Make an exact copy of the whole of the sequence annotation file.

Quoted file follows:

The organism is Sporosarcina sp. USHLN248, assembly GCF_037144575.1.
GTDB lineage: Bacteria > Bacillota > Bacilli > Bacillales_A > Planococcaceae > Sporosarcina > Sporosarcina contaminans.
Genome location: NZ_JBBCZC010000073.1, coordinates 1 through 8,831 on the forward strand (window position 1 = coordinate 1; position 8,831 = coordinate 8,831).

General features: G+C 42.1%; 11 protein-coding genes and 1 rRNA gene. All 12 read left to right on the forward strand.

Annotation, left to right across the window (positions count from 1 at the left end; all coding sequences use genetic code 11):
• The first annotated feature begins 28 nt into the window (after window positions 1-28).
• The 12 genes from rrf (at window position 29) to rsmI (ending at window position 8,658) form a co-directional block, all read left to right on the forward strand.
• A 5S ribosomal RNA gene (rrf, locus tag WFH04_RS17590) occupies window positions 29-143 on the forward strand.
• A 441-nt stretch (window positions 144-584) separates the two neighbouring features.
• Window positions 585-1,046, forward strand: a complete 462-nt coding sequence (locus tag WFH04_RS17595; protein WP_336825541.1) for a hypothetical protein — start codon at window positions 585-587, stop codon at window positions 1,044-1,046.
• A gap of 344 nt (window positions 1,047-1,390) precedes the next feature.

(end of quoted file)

The organism is Sporosarcina sp. USHLN248, assembly GCF_037144575.1.
GTDB lineage: Bacteria > Bacillota > Bacilli > Bacillales_A > Planococcaceae > Sporosarcina > Sporosarcina contaminans.
Genome location: NZ_JBBCZC010000073.1, coordinates 1 through 8,831 on the forward strand (window position 1 = coordinate 1; position 8,831 = coordinate 8,831).

General features: G+C 42.1%; 11 protein-coding genes and 1 rRNA gene. All 12 read left to right on the forward strand.

Annotation, left to right across the window (positions count from 1 at the left end; all coding sequences use genetic code 11):
• The first annotated feature begins 28 nt into the window (after window positions 1-28).
• The 12 genes from rrf (at window position 29) to rsmI (ending at window position 8,658) form a co-directional block, all read left to right on the forward strand.
• A 5S ribosomal RNA gene (rrf, locus tag WFH04_RS17590) occupies window positions 29-143 on the forward strand.
• A 441-nt stretch (window positions 144-584) separates the two neighbouring features.
• Window positions 585-1,046, forward strand: a complete 462-nt coding sequence (locus tag WFH04_RS17595; protein WP_336825541.1) for a hypothetical protein — start codon at window positions 585-587, stop codon at window positions 1,044-1,046.
• A gap of 344 nt (window positions 1,047-1,390) precedes the next feature.